Fat Leonard, the boy from Penang who dodged the death penalty and kept US missile secrets
For decades, spies and intelligence agents have worked tirelessly to try all manner of high-tech means to steal private and top-secret military information from countries seen as potential enemies.
But for a young man from Malaysia, gaining access to top US military secrets was a simple matter of illicit gifts and sex parties.
Infiltrating the circle of senior officers, the 300-pound Leonard Glenn Francis, known as Fat Leonard, was able to “move carriers like paper ships through the water,” to use his words in a recent podcast with the Wall Street Journal reporter Tom Wright.
Francis began his career in bribing US military officers when he was invited to a July 4 celebration hosted by the US Embassy in Malaysia, where he met with officers and attachés. Soon after, he received his first contract to provide food for the USS San Bernardino, a tank landing ship that had fought in the Vietnam War.
But before his involvement in the US Navy, he had led an eventful life as a young adult.
In the podcast, he explained how his parents’ lack of advice got him into trouble when police found a gun, foreign currency and a bulletproof vest in his house.
He was thrown in jail, where he said he saw other prisoners being tortured. After two weeks he was brought to justice and sentenced to death. His mother came from England to appeal to the judge.
He also explained how, growing up in Penang in the 1960s, he learned the dirty secrets of port activity, paying bribes to captains of merchant ships.
He would continue to hone these skills to attract naval officers and win breeding contracts through his Singapore-based company, Glenn Defense Marine Asia.
Now under house arrest in San Diego, Francis pleaded guilty in 2015 to bribery and fraud charges. Dozens of other Navy officials have also been investigated and have also pleaded guilty to their involvement in bribes as well as providing classified information to Leonard, including ship movements. , submarine details and ballistic missile blueprints.
His fortune came through America’s “Eternal War” and the War on Terror, as military spending increased, allowing even greater leaks from the corrupt ecosystem.
“You don’t need to overcharge them, they’ll just give you money for free. If someone has a defense contract, you are good for life.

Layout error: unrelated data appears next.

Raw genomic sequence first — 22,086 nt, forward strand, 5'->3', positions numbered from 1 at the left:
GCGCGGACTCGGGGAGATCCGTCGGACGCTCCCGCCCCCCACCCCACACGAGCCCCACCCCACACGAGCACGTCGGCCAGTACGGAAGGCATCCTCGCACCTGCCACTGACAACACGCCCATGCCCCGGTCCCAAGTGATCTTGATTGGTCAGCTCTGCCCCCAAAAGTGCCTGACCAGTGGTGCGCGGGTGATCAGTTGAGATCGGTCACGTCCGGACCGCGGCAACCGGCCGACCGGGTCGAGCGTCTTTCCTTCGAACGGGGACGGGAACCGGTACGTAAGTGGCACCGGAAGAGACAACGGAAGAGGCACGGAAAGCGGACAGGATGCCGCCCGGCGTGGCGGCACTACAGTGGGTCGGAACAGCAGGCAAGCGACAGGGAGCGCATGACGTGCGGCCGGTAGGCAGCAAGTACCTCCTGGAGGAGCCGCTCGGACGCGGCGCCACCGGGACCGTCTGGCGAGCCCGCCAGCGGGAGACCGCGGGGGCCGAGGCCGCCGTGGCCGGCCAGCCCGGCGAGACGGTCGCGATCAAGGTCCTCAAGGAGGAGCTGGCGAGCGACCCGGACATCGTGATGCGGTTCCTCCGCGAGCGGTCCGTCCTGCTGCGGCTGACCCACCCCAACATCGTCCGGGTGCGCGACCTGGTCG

“The military as a whole, whether it’s the navy, the marine corps, the air force, every branch – there’s no one doing tax due diligence because it’s n it’s not their money. It’s Uncle Sam’s money, ”he said in the podcast with Wright.
The US Navy, especially the Seventh Fleet that operates in the Pacific, had relied on his company to provide food, fuel and security. His relationships and networking with authorities in Southeast Asia were key to his commercial success with the US Navy.
The Seventh Fleet oversees the movement of 60 ships and submarines, 150 aircraft and 20,000 sailors.
Francis partnered with an Indonesian company to deliver supplies to the US Navy which began visiting Bali as Subic Bay in the Philippines closed.
“When the ships came back then, we made a really good profit on the port visits. We have done everything for them, from food to fuel, transport and protection of the forces, ”he said, adding that he had to bribe politicians and local authorities.
Between 2006 and 2013, the officers of one particular aircraft, the USS Blue Ridge, were wowed by meals, feasts, liquor, money, vacations, Cuban cigars, furniture and watches. luxury in addition to prostitutes.
François, who is currently awaiting his conviction, admitted to having the commanders “in his pocket”, as well as a network of informants. Senior officials involved included former Lieutenant Commander Edmond A Aruffo and former Director of Navy Intelligence Operations Rear Admiral Bruce Franklin Loveless, the latter having admitted to overcharging the Navy by up to 2.5 million. dollars for port services in Japan.